The Ferndale Police Department has begun a rollout of its new body cameras, with two officers per platoon being outfitted to start, and more to be added in subsequent weeks.

The Ferndale Police Department has begun a rollout of its new body cameras, with two officers per platoon being outfitted to start, and more to be added in subsequent weeks.

File photo provided by WatchGuard Video

Ferndale begins rollout of body cameras

By: Mike Koury | Woodward Talk | Published January 24, 2018

FERNDALE — Back in October, the Ferndale City Council approved more than $120,000 worth of body cameras, in-car video system upgrades and a brand-new server for the Police Department.

The department now has begun its rollout of the body cameras, with two officers per platoon having been outfitted with the equipment on Jan. 15.

Right now, Sgt. Baron Brown said, the department will be adding two more officers periodically until the entire on-duty staff is wearing a camera in a couple of months.

Brown noted that the operation of the cameras has tested well, and the department is pretty confident in how the cameras are going to work.

“We’re trying to see what our storage use is going to be, how much time the clerks are going to be on redacting video for court and for (Freedom of Information Act) requests, and then just getting our officers used to the muscle memory of making sure that they turn them on and that they turn them off appropriately, and dealing with all those little issues that are going to come up along the way,” he said.

According to Brown, the funds for the $120,000 worth of equipment came from drug forfeitures, so it didn’t cost Ferndale taxpayers a dime to purchase them.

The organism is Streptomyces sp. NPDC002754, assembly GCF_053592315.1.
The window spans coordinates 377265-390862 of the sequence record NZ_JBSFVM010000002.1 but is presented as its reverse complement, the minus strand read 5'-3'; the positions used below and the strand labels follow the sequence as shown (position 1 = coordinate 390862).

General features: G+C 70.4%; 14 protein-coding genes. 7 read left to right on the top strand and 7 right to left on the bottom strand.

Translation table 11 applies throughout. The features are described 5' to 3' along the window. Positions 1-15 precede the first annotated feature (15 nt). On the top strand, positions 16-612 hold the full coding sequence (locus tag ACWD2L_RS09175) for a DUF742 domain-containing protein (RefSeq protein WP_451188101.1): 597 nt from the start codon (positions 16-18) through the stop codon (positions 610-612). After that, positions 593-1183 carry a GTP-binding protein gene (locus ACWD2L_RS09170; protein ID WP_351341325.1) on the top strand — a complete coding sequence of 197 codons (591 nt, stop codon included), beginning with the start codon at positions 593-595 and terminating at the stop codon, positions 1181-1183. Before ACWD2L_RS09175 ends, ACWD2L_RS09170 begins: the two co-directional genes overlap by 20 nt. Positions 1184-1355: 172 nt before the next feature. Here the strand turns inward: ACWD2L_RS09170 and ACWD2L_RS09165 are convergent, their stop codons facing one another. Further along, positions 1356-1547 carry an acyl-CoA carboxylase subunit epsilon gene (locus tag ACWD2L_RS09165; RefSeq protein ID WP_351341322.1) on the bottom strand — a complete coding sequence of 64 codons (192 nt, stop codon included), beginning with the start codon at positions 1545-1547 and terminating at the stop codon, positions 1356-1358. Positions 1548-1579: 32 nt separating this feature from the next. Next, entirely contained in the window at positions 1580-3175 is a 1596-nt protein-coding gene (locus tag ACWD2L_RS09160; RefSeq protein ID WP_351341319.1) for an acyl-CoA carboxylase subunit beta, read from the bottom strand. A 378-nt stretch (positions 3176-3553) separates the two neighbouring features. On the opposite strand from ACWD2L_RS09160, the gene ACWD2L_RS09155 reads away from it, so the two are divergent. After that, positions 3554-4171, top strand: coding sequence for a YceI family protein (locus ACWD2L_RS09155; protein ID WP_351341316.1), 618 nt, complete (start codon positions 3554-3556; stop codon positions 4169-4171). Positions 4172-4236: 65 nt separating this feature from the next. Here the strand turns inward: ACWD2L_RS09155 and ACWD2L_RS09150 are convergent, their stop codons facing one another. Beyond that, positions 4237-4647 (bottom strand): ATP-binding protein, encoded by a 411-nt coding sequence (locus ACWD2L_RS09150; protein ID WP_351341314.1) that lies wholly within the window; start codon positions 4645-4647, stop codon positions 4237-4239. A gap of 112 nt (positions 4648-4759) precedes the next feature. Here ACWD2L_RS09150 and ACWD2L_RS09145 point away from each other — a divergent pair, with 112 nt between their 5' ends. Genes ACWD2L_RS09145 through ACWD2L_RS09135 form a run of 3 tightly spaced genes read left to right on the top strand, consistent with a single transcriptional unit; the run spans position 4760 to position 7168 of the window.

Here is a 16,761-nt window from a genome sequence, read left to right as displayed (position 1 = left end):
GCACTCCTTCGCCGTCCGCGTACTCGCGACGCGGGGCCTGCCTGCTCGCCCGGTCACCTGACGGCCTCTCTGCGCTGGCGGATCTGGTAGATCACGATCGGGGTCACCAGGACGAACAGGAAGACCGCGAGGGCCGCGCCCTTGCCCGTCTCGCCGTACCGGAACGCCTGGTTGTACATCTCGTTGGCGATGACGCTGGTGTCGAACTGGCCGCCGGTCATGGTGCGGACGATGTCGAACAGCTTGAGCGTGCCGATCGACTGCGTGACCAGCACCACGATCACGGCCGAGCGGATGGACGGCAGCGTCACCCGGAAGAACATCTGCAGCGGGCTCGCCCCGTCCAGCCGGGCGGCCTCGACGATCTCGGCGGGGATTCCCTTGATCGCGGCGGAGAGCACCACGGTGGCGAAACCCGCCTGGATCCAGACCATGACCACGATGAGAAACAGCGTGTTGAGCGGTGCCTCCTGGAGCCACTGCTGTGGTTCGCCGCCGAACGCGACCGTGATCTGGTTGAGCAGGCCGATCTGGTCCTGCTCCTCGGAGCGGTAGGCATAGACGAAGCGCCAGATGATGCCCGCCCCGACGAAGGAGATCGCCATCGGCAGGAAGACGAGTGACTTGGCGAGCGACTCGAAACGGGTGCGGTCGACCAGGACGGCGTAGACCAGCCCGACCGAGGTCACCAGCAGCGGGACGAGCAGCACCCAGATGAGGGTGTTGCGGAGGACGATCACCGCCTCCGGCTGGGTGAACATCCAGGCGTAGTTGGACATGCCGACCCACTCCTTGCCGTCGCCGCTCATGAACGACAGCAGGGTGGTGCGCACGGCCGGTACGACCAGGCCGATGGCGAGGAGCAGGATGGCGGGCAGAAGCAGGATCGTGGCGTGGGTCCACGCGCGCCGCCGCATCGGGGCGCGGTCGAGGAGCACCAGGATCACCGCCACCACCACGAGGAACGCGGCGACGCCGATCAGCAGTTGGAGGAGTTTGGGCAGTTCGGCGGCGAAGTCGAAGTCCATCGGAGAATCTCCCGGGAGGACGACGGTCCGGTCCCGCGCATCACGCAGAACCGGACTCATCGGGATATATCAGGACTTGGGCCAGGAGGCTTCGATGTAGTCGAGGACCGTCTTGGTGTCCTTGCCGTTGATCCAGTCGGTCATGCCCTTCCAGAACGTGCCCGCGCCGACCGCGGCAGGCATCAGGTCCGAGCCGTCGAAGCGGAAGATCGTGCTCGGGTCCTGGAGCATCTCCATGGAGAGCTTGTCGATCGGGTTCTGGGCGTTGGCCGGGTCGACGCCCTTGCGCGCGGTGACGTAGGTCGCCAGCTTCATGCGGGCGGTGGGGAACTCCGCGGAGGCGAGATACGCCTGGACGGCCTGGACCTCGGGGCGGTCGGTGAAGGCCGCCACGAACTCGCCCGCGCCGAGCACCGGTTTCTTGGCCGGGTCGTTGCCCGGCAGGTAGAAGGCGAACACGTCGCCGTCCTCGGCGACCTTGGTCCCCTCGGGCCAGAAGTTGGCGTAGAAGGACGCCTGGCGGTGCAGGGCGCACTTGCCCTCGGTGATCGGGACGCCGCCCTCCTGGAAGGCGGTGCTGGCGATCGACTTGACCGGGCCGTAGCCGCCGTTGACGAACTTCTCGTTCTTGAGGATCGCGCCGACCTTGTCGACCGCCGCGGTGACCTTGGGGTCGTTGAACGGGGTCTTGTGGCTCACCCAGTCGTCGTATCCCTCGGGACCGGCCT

As for how the officers have taken to wearing the cameras, he said it’s been going well and that the younger officers have taken it more in stride.

“Of course, more seasoned officers are going to be a little … uncomfortable at first, but they all seem to be supportive and understand that it is part of the world in which we live,” Brown said. “The reality is we live in a world where people don’t always believe the police anymore. They don’t believe what we say. So this is going to be a great tool to be able to disprove that. We’re, on average, a very honest group of people, and the cameras are going to prove that statement.”

Robert Shelide, president of the Southeast Michigan Association of Chiefs of Police, echoed Brown’s statement and said the body cameras add protection to the officers. Shelide is the Shelby Township police chief.

He added that when officers first got cameras in police vehicles, it did a lot to eliminate false complaints.

“Since people realized we had real video evidence of what happened, I don’t know how many times I’ve gotten phone calls from people who want to make a complaint about our officers, but they find out we have video in the cars, and all of a sudden they want to retract their complaint,” he said. “This is going to be much broader, because now the officers are going to have the cameras on them at all times. So all those interactions with people wanting to make complaints, we’ll be able to independently gauge and decide in the administration if the officers acted within reason and followed the law and department guidelines.”

Shelide said that in his experience, the cameras are great protection for the officers and a sign of where the entire profession is going. 

“In five years, this is very slowly going to adapt,” he said. “I mean, it’s going on now around the country. More and more departments are getting involved, and in about five years, you’re probably going to have more than half the departments in the country involved in body cameras.”